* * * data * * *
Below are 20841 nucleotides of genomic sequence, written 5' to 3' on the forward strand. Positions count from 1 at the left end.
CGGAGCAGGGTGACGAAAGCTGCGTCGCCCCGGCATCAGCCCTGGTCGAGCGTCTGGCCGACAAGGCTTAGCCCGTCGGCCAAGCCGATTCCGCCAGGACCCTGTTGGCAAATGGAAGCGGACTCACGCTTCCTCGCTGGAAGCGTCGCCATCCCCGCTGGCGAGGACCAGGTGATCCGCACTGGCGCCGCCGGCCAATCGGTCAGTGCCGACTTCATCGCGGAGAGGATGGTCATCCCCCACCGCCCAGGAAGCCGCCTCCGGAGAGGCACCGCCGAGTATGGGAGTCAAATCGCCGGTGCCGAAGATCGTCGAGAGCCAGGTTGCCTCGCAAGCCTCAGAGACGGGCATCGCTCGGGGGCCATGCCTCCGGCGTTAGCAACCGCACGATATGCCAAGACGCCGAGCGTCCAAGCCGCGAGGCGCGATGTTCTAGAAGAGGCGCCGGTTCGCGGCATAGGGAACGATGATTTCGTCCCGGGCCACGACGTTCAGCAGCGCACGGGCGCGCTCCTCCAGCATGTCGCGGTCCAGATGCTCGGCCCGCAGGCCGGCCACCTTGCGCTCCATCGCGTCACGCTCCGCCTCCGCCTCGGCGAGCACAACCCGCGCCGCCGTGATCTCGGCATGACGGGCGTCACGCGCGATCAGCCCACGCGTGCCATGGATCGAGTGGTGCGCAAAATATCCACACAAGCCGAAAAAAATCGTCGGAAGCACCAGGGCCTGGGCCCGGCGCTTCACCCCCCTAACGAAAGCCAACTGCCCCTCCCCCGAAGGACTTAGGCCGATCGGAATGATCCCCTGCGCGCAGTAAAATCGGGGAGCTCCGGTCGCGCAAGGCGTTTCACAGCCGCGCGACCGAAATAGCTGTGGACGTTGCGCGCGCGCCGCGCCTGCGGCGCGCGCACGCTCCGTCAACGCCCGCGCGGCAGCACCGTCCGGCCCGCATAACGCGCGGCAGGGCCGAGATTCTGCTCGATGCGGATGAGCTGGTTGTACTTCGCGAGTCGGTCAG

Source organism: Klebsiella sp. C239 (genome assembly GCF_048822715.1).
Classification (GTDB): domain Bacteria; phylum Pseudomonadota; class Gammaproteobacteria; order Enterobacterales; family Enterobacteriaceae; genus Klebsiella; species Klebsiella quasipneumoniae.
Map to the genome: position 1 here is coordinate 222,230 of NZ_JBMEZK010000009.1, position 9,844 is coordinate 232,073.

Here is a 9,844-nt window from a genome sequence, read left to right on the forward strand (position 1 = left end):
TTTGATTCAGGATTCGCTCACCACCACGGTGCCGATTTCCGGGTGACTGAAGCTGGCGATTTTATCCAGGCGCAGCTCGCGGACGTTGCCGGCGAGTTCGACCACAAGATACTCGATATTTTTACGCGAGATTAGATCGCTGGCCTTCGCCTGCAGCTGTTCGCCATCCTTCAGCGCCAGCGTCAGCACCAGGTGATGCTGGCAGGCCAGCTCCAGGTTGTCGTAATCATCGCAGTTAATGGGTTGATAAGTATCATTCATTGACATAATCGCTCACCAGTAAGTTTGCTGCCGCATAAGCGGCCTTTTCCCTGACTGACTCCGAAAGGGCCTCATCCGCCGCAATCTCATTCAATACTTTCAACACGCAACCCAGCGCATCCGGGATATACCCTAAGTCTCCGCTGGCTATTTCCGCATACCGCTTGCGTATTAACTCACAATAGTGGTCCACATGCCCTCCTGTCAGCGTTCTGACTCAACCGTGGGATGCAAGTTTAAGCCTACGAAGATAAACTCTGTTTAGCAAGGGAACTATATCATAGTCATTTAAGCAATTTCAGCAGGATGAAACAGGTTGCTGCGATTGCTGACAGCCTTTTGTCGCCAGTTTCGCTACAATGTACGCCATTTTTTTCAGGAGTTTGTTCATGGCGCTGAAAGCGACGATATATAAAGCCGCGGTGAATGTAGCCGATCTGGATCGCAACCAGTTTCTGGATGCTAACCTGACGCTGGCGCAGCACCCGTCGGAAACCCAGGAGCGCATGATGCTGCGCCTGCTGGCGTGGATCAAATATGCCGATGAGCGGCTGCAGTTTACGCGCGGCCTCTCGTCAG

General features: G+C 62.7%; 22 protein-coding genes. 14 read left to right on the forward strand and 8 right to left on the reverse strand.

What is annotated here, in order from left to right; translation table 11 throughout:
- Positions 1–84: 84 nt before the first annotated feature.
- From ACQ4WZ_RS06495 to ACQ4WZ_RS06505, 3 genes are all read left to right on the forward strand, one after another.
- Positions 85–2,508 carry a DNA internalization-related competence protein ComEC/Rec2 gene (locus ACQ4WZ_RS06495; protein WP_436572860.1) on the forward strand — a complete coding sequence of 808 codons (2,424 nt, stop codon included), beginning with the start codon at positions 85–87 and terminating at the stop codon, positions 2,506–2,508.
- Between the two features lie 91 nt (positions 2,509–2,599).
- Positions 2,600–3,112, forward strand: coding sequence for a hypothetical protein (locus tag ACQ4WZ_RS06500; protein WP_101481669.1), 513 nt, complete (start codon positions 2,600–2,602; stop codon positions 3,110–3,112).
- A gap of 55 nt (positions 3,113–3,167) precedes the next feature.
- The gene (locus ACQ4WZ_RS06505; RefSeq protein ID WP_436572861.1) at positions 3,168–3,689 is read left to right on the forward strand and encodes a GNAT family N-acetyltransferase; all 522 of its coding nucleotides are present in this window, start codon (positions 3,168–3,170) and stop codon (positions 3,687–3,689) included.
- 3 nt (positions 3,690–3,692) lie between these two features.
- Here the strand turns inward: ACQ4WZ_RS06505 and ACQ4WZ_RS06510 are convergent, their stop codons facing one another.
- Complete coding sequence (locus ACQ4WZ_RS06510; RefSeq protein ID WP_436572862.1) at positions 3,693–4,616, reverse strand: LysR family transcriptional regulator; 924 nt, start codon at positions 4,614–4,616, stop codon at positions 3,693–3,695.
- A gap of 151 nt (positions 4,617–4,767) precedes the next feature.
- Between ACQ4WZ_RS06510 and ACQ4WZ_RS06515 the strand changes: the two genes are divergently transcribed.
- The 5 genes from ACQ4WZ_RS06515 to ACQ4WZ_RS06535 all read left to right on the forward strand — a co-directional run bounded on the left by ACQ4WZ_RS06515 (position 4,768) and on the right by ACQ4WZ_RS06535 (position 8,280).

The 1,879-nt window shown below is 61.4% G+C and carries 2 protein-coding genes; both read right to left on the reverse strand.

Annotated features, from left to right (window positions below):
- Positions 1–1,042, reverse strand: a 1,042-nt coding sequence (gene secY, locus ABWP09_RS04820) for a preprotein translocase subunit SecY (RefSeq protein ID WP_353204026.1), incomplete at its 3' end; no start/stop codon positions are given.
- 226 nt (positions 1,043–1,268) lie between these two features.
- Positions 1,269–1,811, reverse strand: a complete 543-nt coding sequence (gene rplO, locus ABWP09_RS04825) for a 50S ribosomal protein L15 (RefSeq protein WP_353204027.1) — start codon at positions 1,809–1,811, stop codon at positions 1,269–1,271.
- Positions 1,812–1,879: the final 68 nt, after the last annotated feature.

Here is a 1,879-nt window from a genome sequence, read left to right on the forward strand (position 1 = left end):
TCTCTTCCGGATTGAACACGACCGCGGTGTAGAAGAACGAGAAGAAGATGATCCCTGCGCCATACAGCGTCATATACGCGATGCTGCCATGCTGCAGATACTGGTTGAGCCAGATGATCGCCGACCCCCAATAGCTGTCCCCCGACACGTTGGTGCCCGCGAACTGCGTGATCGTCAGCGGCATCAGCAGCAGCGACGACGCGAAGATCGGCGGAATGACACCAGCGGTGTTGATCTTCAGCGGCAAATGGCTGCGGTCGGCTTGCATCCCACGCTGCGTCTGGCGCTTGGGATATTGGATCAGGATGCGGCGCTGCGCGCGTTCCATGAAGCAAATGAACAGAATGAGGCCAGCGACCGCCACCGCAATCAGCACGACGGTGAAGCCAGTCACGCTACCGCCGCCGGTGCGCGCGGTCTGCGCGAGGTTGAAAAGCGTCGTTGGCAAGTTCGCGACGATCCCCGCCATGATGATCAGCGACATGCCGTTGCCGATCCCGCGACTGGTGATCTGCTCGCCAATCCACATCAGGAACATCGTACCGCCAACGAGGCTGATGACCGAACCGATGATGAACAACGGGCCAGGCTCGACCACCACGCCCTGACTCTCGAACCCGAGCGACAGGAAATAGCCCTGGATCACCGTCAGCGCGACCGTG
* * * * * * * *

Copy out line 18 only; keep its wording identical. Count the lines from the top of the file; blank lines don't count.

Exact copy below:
- Here the strand turns inward: ACQ4WZ_RS06505 and ACQ4WZ_RS06510 are convergent, their stop codons facing one another.